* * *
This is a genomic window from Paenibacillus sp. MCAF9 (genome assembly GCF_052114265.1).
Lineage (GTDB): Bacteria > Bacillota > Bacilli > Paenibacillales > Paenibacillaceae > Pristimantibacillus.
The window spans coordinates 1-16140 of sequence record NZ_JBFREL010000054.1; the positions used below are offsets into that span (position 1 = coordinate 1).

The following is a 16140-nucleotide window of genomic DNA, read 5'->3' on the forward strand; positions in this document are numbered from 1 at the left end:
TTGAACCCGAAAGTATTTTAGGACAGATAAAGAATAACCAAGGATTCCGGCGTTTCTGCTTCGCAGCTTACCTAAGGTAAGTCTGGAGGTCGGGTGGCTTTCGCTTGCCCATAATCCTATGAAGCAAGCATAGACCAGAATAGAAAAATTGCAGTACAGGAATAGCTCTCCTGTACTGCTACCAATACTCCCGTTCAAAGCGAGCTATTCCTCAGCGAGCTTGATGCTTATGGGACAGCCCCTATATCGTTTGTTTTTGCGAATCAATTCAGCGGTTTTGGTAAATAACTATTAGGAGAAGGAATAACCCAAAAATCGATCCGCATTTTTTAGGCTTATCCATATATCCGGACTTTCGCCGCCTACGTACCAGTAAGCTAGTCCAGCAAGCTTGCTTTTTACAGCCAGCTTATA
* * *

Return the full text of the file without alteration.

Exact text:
This is a genomic window from Paenibacillus sp. MCAF9 (genome assembly GCF_052114265.1).
Lineage (GTDB): Bacteria > Bacillota > Bacilli > Paenibacillales > Paenibacillaceae > Pristimantibacillus.
The window spans coordinates 1-16140 of sequence record NZ_JBFREL010000054.1; the positions used below are offsets into that span (position 1 = coordinate 1).

The following is a 16140-nucleotide window of genomic DNA, read 5'->3' on the forward strand; positions in this document are numbered from 1 at the left end:
TTGAACCCGAAAGTATTTTAGGACAGATAAAGAATAACCAAGGATTCCGGCGTTTCTGCTTCGCAGCTTACCTAAGGTAAGTCTGGAGGTCGGGTGGCTTTCGCTTGCCCATAATCCTATGAAGCAAGCATAGACCAGAATAGAAAAATTGCAGTACAGGAATAGCTCTCCTGTACTGCTACCAATACTCCCGTTCAAAGCGAGCTATTCCTCAGCGAGCTTGATGCTTATGGGACAGCCCCTATATCGTTTGTTTTTGCGAATCAATTCAGCGGTTTTGGTAAATAACTATTAGGAGAAGGAATAACCCAAAAATCGATCCGCATTTTTTAGGCTTATCCATATATCCGGACTTTCGCCGCCTACGTACCAGTAAGCTAGTCCAGCAAGCTTGCTTTTTACAGCCAGCTTATA